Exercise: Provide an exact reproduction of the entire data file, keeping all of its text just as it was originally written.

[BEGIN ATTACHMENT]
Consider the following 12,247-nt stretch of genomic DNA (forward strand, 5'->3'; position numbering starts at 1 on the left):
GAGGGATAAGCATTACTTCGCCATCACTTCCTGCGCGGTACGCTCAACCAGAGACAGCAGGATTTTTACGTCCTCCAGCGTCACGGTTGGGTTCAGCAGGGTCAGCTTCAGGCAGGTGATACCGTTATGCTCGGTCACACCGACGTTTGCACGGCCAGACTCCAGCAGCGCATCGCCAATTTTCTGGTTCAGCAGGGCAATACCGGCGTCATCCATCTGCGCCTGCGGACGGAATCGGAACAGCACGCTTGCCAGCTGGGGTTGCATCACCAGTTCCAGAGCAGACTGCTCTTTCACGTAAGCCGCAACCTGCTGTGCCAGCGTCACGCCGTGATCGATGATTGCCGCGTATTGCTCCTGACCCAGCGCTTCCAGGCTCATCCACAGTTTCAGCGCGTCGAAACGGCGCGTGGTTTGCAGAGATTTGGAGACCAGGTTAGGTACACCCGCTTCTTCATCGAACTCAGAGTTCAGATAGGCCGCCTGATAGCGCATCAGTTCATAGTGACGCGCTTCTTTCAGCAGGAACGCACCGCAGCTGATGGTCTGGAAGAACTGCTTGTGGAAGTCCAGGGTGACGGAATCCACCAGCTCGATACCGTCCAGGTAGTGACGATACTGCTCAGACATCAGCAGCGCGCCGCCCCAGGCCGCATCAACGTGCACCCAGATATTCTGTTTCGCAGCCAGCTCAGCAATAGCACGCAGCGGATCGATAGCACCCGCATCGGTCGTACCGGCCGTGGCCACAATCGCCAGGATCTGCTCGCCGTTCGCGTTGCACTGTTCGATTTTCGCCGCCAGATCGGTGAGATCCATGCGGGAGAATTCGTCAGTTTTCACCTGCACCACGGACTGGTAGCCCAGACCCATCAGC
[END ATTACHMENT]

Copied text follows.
Consider the following 12,247-nt stretch of genomic DNA (forward strand, 5'->3'; position numbering starts at 1 on the left):
GAGGGATAAGCATTACTTCGCCATCACTTCCTGCGCGGTACGCTCAACCAGAGACAGCAGGATTTTTACGTCCTCCAGCGTCACGGTTGGGTTCAGCAGGGTCAGCTTCAGGCAGGTGATACCGTTATGCTCGGTCACACCGACGTTTGCACGGCCAGACTCCAGCAGCGCATCGCCAATTTTCTGGTTCAGCAGGGCAATACCGGCGTCATCCATCTGCGCCTGCGGACGGAATCGGAACAGCACGCTTGCCAGCTGGGGTTGCATCACCAGTTCCAGAGCAGACTGCTCTTTCACGTAAGCCGCAACCTGCTGTGCCAGCGTCACGCCGTGATCGATGATTGCCGCGTATTGCTCCTGACCCAGCGCTTCCAGGCTCATCCACAGTTTCAGCGCGTCGAAACGGCGCGTGGTTTGCAGAGATTTGGAGACCAGGTTAGGTACACCCGCTTCTTCATCGAACTCAGAGTTCAGATAGGCCGCCTGATAGCGCATCAGTTCATAGTGACGCGCTTCTTTCAGCAGGAACGCACCGCAGCTGATGGTCTGGAAGAACTGCTTGTGGAAGTCCAGGGTGACGGAATCCACCAGCTCGATACCGTCCAGGTAGTGACGATACTGCTCAGACATCAGCAGCGCGCCGCCCCAGGCCGCATCAACGTGCACCCAGATATTCTGTTTCGCAGCCAGCTCAGCAATAGCACGCAGCGGATCGATAGCACCCGCATCGGTCGTACCGGCCGTGGCCACAATCGCCAGGATCTGCTCGCCGTTCGCGTTGCACTGTTCGATTTTCGCCGCCAGATCGGTGAGATCCATGCGGGAGAATTCGTCAGTTTTCACCTGCACCACGGACTGGTAGCCCAGACCCATCAGC